A productive walk in the forest

You know how work is, you need to take a break from time to time. So there i was, on the forest next to my work place, walking on my finest Allen Edmond shoes picking some greens for dinner.

Fiddle ferns, melon berry stalks, and not many devil’s club shoots because I didn’t have gloves.


Yep, good on the ole budget. I had mixed collected greens, fried poke stalks, cornbread on 5/11 for supper. Good haul there…I’ve not actually tried those in your photo.

All of these are pretty fantastic. The fiddle ferns are tender but with a good bite that doesn’t go away when you cook them. The melon berry stalks, I wish everybody could try them. Texture of a asparagus that tastes like a blend of melon and cucumber. The devil’s club shoots are a minty cabbage-like thing going on.

I’m wearing hiking boots tomorrow :smiley:


I had to Google Allen Edmond shoes… :laughing:

I’ve done something like that where I’m coming home from work and notice one thing in the orchard I need to quickly deal with, whence I notice another thing and another thing … and next thing you know I have dirt all over my nice work shoes.

Those greens look yummy!


Do you know any other names for the “melon berry”. Google seems to think that name is just for che.

I believe it’s Streptopus amplexifolius aka “watermelon berry”


My bad, water Mellon berry, Streptopus amplexifolius, a gorgeous delicate dwelling of the forest floor. I should add that you do not want to confuse it with the false hellebore, veratrum viride; a single stalk of those can kill you.


Okay. I have that in the woods here. It is never abundant though so harvest would not be an option. I wonder if I have a weak growing strain, or if it just prefers different conditions.

The ones in the old growth forest park near me seem most vigorous growing in muddy ground next to flowing streams. I’ve tasted the fruit, but never tried the stalks.


Maybe I need to try transplanting some then. Mine are growing in drier areas.

They are very picky about conditions but if they hit their stride they thrive.

They like the humid environment of a sparsely populated forest floor. To emulate that at home you want a fairly shaded area to filtered sunlight, a highly organic soil, and a very thick layer of mulch to hold onto humidity. Don’t let the soil dry.

Here in south central Alaska we are blessed with conditions that grow them fatter than on most other places. Where I found these they were all over the place. Sadly it is a part of the forest that once it grows it becomes inaccessible, with the devil’s club that I’m going to harvest today guarding the periphery.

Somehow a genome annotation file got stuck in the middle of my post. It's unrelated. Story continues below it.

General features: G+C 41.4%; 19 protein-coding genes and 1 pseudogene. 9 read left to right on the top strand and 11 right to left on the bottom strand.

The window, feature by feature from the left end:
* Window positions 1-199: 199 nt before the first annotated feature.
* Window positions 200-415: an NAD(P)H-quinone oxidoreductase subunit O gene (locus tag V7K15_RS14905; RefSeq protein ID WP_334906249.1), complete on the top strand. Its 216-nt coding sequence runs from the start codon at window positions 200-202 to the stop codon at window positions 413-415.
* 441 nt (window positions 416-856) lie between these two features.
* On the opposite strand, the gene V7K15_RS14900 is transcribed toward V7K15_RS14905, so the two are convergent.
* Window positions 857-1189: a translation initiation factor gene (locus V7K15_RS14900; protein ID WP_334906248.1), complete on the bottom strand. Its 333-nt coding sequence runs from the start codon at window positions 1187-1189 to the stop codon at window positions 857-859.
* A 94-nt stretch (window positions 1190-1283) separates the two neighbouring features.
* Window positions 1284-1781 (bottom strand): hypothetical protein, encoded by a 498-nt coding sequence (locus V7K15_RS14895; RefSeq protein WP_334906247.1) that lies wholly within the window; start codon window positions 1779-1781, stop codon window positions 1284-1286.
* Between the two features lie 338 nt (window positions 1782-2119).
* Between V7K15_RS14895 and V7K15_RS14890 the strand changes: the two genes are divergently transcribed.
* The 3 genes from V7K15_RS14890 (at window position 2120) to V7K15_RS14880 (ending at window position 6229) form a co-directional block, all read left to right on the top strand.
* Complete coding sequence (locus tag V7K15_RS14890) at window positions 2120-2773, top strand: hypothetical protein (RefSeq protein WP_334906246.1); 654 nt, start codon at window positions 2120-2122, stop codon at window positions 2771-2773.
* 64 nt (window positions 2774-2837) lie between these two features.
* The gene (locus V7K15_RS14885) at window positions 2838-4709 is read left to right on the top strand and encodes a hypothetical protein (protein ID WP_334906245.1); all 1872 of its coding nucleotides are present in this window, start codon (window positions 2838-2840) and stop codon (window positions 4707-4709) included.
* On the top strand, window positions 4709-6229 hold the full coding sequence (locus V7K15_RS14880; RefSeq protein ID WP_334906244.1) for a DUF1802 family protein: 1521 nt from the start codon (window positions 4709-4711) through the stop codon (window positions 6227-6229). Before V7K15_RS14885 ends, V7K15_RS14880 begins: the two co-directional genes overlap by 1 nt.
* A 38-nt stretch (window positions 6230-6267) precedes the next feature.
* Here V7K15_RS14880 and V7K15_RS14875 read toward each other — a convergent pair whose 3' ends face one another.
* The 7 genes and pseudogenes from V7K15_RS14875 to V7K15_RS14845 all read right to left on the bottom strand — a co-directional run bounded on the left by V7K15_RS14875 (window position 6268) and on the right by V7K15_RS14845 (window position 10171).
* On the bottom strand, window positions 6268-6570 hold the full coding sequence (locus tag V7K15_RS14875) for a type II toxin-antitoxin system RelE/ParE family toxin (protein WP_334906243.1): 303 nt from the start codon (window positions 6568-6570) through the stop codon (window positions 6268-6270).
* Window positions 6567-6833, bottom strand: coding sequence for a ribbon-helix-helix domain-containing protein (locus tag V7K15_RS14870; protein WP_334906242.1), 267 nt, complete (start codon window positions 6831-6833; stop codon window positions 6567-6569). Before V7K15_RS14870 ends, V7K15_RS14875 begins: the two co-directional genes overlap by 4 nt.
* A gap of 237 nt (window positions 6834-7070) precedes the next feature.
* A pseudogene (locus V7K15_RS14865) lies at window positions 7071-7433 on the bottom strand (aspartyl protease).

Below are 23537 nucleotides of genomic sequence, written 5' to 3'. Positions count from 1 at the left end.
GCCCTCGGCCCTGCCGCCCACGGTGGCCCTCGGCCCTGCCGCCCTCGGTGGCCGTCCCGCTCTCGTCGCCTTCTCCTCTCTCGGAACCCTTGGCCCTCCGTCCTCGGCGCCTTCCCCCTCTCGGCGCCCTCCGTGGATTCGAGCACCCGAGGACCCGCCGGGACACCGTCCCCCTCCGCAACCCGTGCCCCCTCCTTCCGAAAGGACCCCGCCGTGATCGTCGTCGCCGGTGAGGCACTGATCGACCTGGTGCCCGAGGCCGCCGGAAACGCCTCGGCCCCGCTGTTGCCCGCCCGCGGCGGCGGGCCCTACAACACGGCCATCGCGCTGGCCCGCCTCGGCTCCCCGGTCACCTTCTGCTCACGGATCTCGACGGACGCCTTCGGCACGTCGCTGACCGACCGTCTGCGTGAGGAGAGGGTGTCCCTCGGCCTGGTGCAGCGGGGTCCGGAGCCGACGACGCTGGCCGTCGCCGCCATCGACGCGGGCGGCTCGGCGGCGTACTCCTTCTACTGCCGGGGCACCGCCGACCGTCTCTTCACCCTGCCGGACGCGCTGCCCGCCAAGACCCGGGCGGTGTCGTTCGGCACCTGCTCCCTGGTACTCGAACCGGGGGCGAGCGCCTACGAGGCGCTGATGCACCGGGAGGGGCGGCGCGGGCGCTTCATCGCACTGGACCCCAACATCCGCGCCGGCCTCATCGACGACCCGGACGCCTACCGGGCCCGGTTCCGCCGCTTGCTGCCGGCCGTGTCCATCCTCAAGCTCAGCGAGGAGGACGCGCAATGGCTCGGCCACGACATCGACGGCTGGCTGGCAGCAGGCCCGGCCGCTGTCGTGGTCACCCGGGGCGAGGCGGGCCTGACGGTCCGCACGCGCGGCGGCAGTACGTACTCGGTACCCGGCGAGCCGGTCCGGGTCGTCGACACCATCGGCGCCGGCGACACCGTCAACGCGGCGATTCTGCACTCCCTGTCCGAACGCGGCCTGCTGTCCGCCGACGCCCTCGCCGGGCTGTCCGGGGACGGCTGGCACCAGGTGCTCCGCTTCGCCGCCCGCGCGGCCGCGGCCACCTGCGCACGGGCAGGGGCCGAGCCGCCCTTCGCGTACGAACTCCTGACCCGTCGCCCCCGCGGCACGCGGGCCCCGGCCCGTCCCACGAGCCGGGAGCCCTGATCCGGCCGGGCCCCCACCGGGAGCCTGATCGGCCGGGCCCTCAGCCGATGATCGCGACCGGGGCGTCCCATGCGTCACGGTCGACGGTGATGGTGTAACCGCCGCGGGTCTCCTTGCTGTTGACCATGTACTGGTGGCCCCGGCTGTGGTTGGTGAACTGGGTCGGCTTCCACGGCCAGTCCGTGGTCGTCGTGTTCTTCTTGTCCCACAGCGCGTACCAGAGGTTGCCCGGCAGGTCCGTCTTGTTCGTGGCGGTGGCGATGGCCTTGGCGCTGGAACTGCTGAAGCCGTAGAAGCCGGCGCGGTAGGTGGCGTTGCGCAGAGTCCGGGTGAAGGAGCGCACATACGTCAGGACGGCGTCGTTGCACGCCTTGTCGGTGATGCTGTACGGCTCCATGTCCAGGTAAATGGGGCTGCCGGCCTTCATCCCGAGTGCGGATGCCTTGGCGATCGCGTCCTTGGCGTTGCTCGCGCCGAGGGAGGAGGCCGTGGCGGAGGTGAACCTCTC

I do also see there are three separate species in this genus native to both Alaska and WA that are similar in appearance/form/fruit, but I can’t find much about differences in habitat or stem thickness. S. amplexifolius has greenish flowers, lanceolatus has pinkish flowers, not sure about streptopoides. It’s possible the @JohannsGarden specimens aren’t the same species? Seems likely they are all equally edible, though.

Mine actually grow in a dry area that all the natural springs bypass. However in the past the spot was almost certainly very wet prior to land reshaping around it. I guess my population must be just hanging on for the past hundred years or so. Thinking about that makes me more motivated to transplant some into a wet area to see what it will do. I’ll work on figuring out which of the three it is too.

didnt know you guys had fiddleheads there. they look different than ours. the chaff on the outside of ours is light tan. also ours has a asparagus like taste with no bite. love them sauteed in olive oil/ butter with garlic and some ramps. great side with fresh fish or moose.

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Raw they have a good taste but the chaff is noticeable. Cooked they are great.

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The Streptopus wildflower out here is called “Twisted Stalk”. The fruits I have eaten are much more like cucumber in flavor than melon. A juicy morsel while out in the woods.


I just did a survey out back and it appears I actually have both Streptopus streptopoides (“Small Twisted-Stalk”) and Streptopus amplexifolius (“White Twisted-Stalk”) growing intermingled. S. streptopoides which by far the smaller of the two appears to have more of a loosely interconnected colony habit with long thin rhizomes whereas the S. amplexifolius seems to be occurring more as individual plants that don’t run around. I was able to make the underground observations as I dug a sample of each to trial in a wetter area (a railroad cut through the area altered the adjacent elevation to this spot which left it high and dry with all the abundant natural springs in the area now bypassing this spot.

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Although, now I’m second guessing myself. I’m not sure if the larger one is actually Streptopus amplexifolius or the closely related and visually similar Prosartes hookeri (“Hooker’s Fairy Bells”).

Update: I took a closer look at the flower morphology. It turns out that it is the Prosartes hookeri not Streptopus amplexifolius. I was able to distunguish based upon flower position. I’m not sure I’d be able to differentiate if they were just emerging shoots.